Because of the (essentially) stateless nature of the TSDs, they likely won't have the full set of data available to perform pre-aggregates. E.g., our sample
ts1 data may be written to
ts2 is written to
TSD_B. Neither can perform a proper group-by without reading the data out of storage. We also don't know at what time we should perform the pre-aggregation. We could wait for 1 minute and pre-aggregate the data but miss anything that came in after that minute. Or we could wait an hour and queries over the pre-aggregates won't have data for the last hour. And what happens if data comes in much later?
Additionally for rollups, depending on how users write data to TSDs, for
ts1, we may receive the
12:15 data point on
TSD_A but the
12:30 value arrives on
TSD_B so neither has the data required for the full hour. Time windowing constraints also apply to rollups.
Using rollups and pre-aggregates require some analysis and a choice between various trade-offs. Since some OpenTSDB users already have means in place for calculating this kind of data, we simply provide the API to store and query. However here are some tips on how to compute these on your own.
One method that is commonly used by other time series databases is to read the data out of the database after some delay, calculate the pre-aggs and rollups, then write them. This is the easiest way of solving the problem and works well at small scales. However there are still a number of issues:
Some methods of improving batch processing include:
Queueing on TSDs
Another option that some databases use is to queue all of the data in memory in the process and write the results after a configured time window has passed. But because TSDs are stateless and generally users put a load balancer in front of their TSDs, a single TSD may not get the full picture of the rollup or pre-agg to be calculated (as we mentioned above). For this method to work, upstream collectors would have to route all of the data required for a calculation to a specific TSD. It's not a difficult task but the problems faced include:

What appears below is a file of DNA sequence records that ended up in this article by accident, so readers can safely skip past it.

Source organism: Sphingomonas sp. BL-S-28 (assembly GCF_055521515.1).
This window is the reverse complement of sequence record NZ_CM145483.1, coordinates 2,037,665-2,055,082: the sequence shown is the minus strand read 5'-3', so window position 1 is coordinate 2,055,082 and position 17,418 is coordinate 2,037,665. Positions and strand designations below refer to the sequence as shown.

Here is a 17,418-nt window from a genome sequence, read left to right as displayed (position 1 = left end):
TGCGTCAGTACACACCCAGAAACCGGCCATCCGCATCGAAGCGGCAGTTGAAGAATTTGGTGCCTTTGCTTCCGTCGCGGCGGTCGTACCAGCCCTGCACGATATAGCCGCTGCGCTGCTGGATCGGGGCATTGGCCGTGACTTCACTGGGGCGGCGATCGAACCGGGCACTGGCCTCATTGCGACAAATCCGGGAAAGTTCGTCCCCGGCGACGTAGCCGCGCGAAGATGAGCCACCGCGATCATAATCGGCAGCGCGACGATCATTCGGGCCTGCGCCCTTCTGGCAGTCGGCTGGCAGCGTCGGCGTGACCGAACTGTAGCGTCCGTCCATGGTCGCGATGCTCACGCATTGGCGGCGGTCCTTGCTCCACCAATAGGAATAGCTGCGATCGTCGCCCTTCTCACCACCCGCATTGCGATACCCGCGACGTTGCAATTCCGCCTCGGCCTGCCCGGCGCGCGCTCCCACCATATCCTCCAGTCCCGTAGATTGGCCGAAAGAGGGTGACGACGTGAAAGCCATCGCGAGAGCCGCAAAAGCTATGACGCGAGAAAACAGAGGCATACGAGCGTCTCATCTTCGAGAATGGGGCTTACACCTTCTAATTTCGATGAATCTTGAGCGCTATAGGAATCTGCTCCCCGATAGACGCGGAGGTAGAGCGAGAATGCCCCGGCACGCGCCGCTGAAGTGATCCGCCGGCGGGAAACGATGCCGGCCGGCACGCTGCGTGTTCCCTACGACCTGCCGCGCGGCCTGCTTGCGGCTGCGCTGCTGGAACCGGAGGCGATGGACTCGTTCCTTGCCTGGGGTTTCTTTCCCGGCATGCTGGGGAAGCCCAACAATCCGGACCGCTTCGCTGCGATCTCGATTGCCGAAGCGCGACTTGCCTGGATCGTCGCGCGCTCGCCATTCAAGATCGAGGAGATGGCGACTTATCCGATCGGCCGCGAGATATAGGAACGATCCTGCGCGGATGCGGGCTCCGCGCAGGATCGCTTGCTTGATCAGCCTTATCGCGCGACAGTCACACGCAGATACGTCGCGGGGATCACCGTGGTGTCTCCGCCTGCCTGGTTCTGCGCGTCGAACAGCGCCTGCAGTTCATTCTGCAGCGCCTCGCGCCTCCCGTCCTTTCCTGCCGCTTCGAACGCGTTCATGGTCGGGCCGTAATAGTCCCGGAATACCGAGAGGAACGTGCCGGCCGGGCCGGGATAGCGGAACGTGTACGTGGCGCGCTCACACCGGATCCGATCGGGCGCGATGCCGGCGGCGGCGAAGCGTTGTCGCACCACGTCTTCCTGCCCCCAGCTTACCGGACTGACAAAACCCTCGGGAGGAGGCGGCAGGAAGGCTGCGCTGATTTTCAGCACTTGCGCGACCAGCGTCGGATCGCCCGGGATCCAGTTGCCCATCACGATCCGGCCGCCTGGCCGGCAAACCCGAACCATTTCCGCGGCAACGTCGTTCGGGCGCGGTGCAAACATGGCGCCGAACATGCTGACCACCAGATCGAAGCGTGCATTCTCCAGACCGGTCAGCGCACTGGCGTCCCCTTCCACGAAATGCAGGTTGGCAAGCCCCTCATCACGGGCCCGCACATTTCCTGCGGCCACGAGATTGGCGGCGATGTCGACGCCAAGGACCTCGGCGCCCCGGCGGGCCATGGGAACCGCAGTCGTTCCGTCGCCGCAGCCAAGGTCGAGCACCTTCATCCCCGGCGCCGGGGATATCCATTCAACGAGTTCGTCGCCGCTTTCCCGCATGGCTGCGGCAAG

In general, queueing on a writer is a bad idea. Avoid the pain.
A better way of dealing with rollups and pre-aggregates is to route the data into a stream processing system where it can be processed in near-real-time and written to the TSDs. It's similar to the Queuing on TSDs option but using one of the myriad stream processing frameworks (Storm, Flink, Spark, etc.) to handle message routing and in-memory storage. Then you simply write some code to compute the aggregates and spit the data out after a window has passed.
This is the solution used by many next-generation monitoring solutions such as that at Yahoo!. Yahoo is working to open source their stream processing system for others who need monitoring at massive scales and it plugs neatly into TSDB.
While stream processing is better you still have problems to deal with such as:
If you have working code for calculating aggregations, please share with the OpenTSDB group. If your solution is open-source we may be able to incorporate it in the OpenTSDB ecosystem.